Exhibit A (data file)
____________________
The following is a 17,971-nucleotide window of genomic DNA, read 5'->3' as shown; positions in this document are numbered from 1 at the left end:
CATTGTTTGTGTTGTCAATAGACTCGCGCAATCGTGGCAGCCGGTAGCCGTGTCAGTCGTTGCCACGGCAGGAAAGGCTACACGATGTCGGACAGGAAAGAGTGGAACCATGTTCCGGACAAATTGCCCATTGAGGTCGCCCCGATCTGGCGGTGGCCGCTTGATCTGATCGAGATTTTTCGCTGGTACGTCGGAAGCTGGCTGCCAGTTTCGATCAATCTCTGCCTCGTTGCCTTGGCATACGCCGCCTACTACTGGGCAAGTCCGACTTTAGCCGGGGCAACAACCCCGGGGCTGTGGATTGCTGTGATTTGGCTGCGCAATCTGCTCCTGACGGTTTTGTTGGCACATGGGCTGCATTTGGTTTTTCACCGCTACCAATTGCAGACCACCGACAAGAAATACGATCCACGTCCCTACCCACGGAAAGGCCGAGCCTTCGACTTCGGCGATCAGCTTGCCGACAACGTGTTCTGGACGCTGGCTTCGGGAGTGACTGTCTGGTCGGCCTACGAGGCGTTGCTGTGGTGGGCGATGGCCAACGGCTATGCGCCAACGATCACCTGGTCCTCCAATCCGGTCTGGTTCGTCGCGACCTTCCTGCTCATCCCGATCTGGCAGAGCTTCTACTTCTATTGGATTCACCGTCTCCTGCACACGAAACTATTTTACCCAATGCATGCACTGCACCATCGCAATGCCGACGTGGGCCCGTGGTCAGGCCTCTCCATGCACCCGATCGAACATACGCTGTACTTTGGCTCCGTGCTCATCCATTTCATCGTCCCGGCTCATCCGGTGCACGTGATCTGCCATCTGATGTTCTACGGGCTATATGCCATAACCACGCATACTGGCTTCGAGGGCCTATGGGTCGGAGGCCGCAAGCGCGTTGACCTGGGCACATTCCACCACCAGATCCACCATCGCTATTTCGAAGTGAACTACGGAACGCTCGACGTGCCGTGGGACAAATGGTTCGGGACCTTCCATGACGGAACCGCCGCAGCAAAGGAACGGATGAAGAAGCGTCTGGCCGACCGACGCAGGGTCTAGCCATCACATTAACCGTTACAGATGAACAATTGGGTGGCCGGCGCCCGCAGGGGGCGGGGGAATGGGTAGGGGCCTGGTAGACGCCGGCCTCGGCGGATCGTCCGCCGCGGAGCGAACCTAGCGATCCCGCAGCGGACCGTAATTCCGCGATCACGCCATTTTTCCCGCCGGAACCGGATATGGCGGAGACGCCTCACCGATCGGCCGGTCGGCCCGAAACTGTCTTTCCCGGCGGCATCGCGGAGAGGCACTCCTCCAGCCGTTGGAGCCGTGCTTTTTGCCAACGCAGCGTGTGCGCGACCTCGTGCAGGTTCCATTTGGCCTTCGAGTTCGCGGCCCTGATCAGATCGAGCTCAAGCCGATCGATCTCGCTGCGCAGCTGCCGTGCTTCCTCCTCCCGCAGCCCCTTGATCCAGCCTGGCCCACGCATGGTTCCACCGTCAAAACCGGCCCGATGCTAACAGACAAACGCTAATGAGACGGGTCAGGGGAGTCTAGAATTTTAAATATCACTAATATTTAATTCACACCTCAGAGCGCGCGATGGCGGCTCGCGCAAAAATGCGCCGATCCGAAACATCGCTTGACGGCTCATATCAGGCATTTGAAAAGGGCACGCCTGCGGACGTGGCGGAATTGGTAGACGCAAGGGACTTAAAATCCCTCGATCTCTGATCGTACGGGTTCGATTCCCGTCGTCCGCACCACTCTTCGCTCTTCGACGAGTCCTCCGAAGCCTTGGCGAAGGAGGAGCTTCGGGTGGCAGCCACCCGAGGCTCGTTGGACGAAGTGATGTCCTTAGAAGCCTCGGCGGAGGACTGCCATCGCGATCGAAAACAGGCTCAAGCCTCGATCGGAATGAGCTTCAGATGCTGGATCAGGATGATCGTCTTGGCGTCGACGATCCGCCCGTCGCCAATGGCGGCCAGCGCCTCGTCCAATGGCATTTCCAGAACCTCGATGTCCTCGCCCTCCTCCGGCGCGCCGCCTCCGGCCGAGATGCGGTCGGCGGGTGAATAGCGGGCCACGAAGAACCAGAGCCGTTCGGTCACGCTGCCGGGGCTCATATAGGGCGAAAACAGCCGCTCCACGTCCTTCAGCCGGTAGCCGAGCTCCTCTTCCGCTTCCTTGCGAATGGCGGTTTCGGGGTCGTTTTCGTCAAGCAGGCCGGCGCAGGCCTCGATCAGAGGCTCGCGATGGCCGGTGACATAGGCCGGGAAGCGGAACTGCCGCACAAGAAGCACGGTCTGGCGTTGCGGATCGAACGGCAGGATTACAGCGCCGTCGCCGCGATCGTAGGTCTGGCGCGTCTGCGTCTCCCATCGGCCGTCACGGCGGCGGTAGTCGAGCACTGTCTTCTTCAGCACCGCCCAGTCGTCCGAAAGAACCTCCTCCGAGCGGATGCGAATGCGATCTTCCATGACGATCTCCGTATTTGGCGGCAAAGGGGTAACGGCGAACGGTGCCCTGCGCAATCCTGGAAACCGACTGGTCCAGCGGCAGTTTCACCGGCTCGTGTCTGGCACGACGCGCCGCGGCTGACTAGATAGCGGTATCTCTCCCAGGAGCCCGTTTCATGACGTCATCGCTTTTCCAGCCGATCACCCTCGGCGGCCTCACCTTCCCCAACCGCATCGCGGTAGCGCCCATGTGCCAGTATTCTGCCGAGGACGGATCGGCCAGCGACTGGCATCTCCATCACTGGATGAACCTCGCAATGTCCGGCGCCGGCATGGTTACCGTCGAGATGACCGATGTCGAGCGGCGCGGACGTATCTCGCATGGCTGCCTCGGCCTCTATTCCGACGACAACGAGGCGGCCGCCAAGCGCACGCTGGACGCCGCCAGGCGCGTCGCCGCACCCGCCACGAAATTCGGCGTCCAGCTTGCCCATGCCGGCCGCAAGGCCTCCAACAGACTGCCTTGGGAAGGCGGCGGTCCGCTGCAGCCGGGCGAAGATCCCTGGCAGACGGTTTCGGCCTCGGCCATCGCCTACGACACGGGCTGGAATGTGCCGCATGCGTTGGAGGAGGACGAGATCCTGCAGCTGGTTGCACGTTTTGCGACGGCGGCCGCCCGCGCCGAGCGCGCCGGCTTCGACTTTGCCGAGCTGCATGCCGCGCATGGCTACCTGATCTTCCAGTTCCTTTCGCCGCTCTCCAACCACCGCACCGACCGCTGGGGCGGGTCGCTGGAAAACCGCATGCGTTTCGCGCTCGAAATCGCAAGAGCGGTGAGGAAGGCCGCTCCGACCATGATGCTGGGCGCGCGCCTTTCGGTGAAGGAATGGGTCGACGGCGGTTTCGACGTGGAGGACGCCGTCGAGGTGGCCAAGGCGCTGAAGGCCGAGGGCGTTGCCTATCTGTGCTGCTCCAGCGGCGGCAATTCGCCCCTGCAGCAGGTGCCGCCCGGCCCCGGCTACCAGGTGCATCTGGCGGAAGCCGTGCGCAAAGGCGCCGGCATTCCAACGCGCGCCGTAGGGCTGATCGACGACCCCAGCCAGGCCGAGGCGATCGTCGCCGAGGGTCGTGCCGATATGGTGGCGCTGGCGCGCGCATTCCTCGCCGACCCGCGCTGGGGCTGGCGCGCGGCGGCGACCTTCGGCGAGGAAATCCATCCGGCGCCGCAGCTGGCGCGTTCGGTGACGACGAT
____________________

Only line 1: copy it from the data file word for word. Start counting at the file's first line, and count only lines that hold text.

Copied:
The following is a 17,971-nucleotide window of genomic DNA, read 5'->3' as shown; positions in this document are numbered from 1 at the left end: